Looking south from Guy Fleming trail. A lone Torrey
pine (Pinus torreyana)clasps to eroding coastal cliffs.
Torrey Pines
State Reserve

San Diego County

January 1, 2002

Surrounded by expensive housing tracts of northern San Diego County, dissected by Pacific
Coast Highway and Amtrack's "Surfliner" tracks, nearly swallowed by a golf course to the
south, and threatend internally by bark bettle and drought stress, Torrey Pines has endured as
one of the last refuges for the Torrey pine (Pinus torreyana). Endemic only to California, the
Torrey pine's range is restricted to two places: Santa Rosa Island and 5 miles of coastal bluffs in
the northern San Diego/Del Mar area. It is estimated that no more than 10,000 trees remain in
these natural populations (Lanner, 1999).

From the High Point trail, looking north toward Del Mar (developed within the northern
portion of the Torrey Pine forest). The panoramic view suggests the diverse environment of
Torrey Pines Reserve. Within the preserve you cross through pine forest, open coastal sage
scrub/chaparral communities, and salt marsh habitat of Los Penasquitos Lagoon. The lagoon
provides an important stopover for birds along the Pacific Flyway. For visitors to this small, but
stunning reserve, there are plenty of easy to moderately strenuous trails to explore every
community within the reserve, including access to Torrey Pine State Beach, which offers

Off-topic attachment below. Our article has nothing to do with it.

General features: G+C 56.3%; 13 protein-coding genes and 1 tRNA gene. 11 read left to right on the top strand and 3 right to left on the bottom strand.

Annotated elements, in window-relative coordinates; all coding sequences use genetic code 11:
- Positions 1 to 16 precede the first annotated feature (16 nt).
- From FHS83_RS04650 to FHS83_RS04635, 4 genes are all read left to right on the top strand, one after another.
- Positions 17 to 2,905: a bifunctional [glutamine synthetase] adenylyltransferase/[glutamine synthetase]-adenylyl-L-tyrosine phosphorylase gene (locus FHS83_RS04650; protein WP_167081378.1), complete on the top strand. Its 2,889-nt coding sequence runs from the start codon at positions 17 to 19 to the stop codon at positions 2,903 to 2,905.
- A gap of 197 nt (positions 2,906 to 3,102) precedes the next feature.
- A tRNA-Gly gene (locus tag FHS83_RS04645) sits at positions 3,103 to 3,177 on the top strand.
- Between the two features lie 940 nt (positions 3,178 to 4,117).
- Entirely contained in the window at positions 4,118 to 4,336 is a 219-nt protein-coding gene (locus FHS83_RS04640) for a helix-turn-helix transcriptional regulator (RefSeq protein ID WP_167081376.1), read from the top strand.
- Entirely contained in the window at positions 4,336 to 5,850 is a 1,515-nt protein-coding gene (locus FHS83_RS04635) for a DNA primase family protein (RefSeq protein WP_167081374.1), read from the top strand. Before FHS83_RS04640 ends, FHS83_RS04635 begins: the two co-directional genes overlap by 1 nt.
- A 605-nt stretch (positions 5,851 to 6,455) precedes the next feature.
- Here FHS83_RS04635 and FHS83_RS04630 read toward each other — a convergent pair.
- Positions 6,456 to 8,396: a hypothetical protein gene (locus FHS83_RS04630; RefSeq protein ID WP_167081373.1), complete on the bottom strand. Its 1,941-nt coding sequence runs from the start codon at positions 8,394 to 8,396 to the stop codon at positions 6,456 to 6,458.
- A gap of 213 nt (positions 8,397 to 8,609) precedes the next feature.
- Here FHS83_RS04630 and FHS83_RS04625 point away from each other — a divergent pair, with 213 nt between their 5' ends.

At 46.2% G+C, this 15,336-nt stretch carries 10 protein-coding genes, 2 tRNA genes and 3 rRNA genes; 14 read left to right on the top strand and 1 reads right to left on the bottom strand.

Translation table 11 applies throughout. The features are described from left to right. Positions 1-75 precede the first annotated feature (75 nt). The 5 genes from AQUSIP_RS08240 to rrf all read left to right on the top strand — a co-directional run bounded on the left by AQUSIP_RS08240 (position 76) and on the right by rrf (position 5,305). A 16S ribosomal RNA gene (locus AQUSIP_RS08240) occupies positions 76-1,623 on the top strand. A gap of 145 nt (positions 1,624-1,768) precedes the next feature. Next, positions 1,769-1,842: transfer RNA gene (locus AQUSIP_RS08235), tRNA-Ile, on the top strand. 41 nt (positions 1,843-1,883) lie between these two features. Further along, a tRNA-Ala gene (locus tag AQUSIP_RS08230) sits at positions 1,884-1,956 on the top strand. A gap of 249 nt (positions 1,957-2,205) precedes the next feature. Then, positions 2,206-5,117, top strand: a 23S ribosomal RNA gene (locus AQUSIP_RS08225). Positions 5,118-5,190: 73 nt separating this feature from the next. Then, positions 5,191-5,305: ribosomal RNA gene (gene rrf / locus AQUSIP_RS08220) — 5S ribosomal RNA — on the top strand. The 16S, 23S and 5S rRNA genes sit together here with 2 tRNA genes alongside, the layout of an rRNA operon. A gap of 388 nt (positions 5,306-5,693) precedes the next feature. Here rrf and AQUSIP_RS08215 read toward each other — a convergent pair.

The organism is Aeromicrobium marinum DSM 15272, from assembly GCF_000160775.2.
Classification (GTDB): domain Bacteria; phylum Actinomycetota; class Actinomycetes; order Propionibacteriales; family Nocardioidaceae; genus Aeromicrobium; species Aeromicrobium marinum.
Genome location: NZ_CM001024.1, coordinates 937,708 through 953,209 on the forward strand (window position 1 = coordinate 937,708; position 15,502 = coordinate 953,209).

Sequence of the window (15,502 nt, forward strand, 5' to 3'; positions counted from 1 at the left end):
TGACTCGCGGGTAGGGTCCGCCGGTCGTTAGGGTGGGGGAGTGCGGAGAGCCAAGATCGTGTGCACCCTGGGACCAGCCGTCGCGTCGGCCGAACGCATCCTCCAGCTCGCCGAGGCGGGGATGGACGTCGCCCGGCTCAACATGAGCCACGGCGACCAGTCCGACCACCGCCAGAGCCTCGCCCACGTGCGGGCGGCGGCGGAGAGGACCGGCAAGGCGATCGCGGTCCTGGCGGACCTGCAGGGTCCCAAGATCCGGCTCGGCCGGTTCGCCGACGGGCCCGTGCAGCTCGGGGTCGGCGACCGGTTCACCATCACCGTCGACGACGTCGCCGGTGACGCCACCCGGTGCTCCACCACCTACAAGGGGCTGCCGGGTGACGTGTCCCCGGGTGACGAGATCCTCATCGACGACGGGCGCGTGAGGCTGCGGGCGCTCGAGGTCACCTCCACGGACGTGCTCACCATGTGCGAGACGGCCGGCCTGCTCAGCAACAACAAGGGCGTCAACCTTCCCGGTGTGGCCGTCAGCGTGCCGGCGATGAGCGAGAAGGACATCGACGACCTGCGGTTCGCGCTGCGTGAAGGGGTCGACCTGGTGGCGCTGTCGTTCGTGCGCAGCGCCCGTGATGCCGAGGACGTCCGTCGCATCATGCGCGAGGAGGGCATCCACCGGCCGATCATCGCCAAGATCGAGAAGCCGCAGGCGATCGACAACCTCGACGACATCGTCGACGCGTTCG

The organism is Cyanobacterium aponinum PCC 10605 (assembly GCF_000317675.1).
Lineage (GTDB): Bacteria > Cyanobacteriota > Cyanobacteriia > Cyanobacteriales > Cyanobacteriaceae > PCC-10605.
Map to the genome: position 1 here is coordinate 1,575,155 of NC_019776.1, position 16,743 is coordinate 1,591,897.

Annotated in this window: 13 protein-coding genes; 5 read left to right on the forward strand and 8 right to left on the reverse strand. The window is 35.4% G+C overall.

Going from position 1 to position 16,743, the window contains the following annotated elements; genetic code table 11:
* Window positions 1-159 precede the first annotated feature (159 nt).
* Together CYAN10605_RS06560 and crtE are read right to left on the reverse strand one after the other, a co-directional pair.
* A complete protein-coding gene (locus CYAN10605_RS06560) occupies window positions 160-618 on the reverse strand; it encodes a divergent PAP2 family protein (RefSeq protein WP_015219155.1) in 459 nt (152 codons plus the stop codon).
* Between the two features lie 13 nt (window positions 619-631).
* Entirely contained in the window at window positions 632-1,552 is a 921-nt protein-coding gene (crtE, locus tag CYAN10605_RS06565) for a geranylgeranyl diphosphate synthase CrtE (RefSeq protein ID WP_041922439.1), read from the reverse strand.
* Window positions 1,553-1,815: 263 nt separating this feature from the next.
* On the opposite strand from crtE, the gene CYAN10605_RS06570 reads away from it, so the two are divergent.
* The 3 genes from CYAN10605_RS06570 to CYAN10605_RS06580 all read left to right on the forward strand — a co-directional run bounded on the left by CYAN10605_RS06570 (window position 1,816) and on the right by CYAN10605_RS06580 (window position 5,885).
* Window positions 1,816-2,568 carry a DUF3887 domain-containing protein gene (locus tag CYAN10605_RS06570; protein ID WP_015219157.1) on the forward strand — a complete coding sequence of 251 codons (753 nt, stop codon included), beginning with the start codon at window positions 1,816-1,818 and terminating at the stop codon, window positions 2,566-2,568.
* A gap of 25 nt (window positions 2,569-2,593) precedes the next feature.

stunning exposures of the sedimentary rock on which the reserve is situated.
(Photo taken February 1, 2001)

Looking south from Razor Point. The rills and gullies cut into oxidized sedimentary rock nearly
glow in the low-angle winter light. Called a "badland" landscape, this type of erosion is typical
in softer rocks as winter rains wash away the surface sediment. The constant battering of storm
waves on the cliff base below furthers this erosion by keeping the slopes above steep and unstable.
These eroded cliffs are relatively recent in age, only about 120,000 years old (Evarts, 1994).
(Photo taken February 1, 2001)

The Torrey pine forest along Guy Fleming trail. This species of pine prefers sandy or sandy
loam soils, between 100-500 feet above sea level, and is usually found growing on seaside cliffs,
ridges, and mesa tops (Lanner, 1999). Barkbettle is a serious threat to the health of this mainland
population, having killed about 15% of the grove. In 1991, to prevent the bark bettle threat
from devastating the remainder of the forest, a two prong approach was taken based on
the bettles' own scent signals. Phreromone baited traps were place amongst dead trees (to attract
beetles away from healthy trees) and a "repellant" phreromone was released within trees still alive
to keep the beetles from spreading into uninfested areas. The program was highly successful
(Evarts, 1994). The funnel shaped traps can still be seen within portions of the reserve.

A particularly severe example of a wind-sheared Torrey pine perched on the edge of the coastal
cliffs. It is sprawling only a few feet above the ground in this extreme environment. Looking
north towards Del Mar, along the Guy Fleming trail.

Coastal Agave (aka. Shaw's agave) (Agave shawii) seen along the Beach Trail.
Rare in southern California, but common to Baja California.
In what seems like a contradiction in plant community associations,
this coniferous woodland is home to many drought tolerant species such as:
Mojave yucca, fishhook cactus, coast prickly pear, snake cholla,
coast cholla, velvet cactus, and coast barrel cactus.
Indeed, the 10 inch average rainfall along this coastline encourages
such a mix (Lanner, 1999; Evarts, 1994)

Lanner, Ronald M. 1999. Conifers of California. Cachuma Press: Los Olivos.
Evarts, Bill. 1994. Torrey Pines: Landscape and Legacy. Torrey Pines Association: La Jolla.


Revised: June 21, 2004

This site ©2004 Ann Dittmer.